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(42:51, Musea Records / Rock Symphony)
TRACK LIST: 1. Orbita 9:51 2. Abismo Azul 3:41 3. Aquantica 5:42 4. Salinas 5:30 5. Chronos 4:42 6. Orion 13:25 LINEUP: Thiago Albuquerque - piano, synthesizers Daniel Leite - guitars Priamo Brandao - bass Henrique Penna - drums, percussion With: Mario Neto - bass
Prolusion. Brazilian band ULTRANOVA cites 2012 as the year the band officially was formed, and following some years of development the band signed to Brazilian label Rock Symphony, who released their debut album in 2017. As is frequently the case for this label, they released it as a joint release with French label Musea Records, as each label distribute and sell their releases to different marketplaces.
Analysis. Instrumental progressive rock is one of the more difficult types of progressive rock to master, no matter what variety of it you choose to explore. Personally I suspect that the main challenge is to create material that is as interesting to the general listener as to a fellow musician, and that perhaps a few too many artists will have a natural inclination to create material that align more with the latter category of listeners. Many have recorded and released good quality albums that explore various incarnations of instrumental progressive rock, and this Brazilian band is another addition to that list. Besides being instrumental, what is obviously of interest is just where this band heads in their excursions. And the answer to that is, well, a bit here and there actually. The opening cut here is, pretty much, an affair that for me comes across as a meeting of minds between late 70's Camel and early 80's King Crimson. We get the atmospheric, dream-laden landscapes of the former and the more dissonant and challenging details from the latter, explored in a fine manner but without any superlatives being lured from me to describe the end result. A fine song, but not to the point of being breathtaking. We are then taken on a ride through a few different landscapes, ranging from delicate and almost ambient with a new age touch to gnarly, sparse and challenging, and a nice little highlight appearing with the rather charming jazz and funk flavored Salinas, one of the two standout tracks on this album. The second highlight comes at the very end, with a magnificent 13 minute creation that opens in a manner not too unlike the opening cut, but honing in more on a Camel-tinged expression initially, seguing over to some more dissonant Crimsonesque landscapes and then hitting full throttle with some sweet, compelling more heavy set and dramatic passages rounding up this creation. The final part featuring what I'd describe as an almost Wagnerian touch to the combination of drums, voice effects and drums.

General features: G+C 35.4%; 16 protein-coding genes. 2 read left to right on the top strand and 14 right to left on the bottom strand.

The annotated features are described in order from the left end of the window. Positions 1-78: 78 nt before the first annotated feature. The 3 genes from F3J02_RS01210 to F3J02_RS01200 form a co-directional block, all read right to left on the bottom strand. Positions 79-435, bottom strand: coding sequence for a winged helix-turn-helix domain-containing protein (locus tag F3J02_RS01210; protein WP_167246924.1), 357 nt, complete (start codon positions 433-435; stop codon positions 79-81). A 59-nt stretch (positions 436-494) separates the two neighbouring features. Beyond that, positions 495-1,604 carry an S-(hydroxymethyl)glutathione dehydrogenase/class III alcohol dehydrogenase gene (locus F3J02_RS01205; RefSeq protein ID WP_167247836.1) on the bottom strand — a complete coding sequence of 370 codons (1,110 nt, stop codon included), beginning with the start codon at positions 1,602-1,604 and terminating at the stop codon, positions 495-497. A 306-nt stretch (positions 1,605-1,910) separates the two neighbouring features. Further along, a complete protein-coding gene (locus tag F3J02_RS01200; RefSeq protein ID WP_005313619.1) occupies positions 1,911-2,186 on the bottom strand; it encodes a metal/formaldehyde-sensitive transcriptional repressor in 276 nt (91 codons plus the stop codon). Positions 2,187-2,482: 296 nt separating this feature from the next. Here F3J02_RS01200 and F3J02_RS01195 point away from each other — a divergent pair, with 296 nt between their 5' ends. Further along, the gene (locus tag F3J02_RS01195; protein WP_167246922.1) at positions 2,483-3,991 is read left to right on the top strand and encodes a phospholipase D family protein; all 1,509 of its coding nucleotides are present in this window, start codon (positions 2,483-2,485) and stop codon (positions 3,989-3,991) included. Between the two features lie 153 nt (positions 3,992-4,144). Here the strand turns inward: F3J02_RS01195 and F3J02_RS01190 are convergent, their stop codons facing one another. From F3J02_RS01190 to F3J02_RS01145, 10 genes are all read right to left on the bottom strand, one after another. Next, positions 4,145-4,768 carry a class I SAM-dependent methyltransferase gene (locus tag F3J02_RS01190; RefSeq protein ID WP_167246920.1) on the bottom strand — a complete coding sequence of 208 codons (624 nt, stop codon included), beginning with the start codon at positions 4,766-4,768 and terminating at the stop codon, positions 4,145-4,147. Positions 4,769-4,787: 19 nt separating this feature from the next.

Conclusion. In my book Ultranova is so far an emerging band, one that probably will have more of a niche appeal as far as this debut album is concerned, but still with a couple of nice gems to discover. My presumption is that those with a general fascination for instrumental progressive rock and a particular fascination for the likes of both Camel and King Crimson will be the ones most easily fascinated by this production, so if you feel you belong in this category this is one more album to add to your list of music that merits a check at some point.
Progmessor: February 27th, 2018
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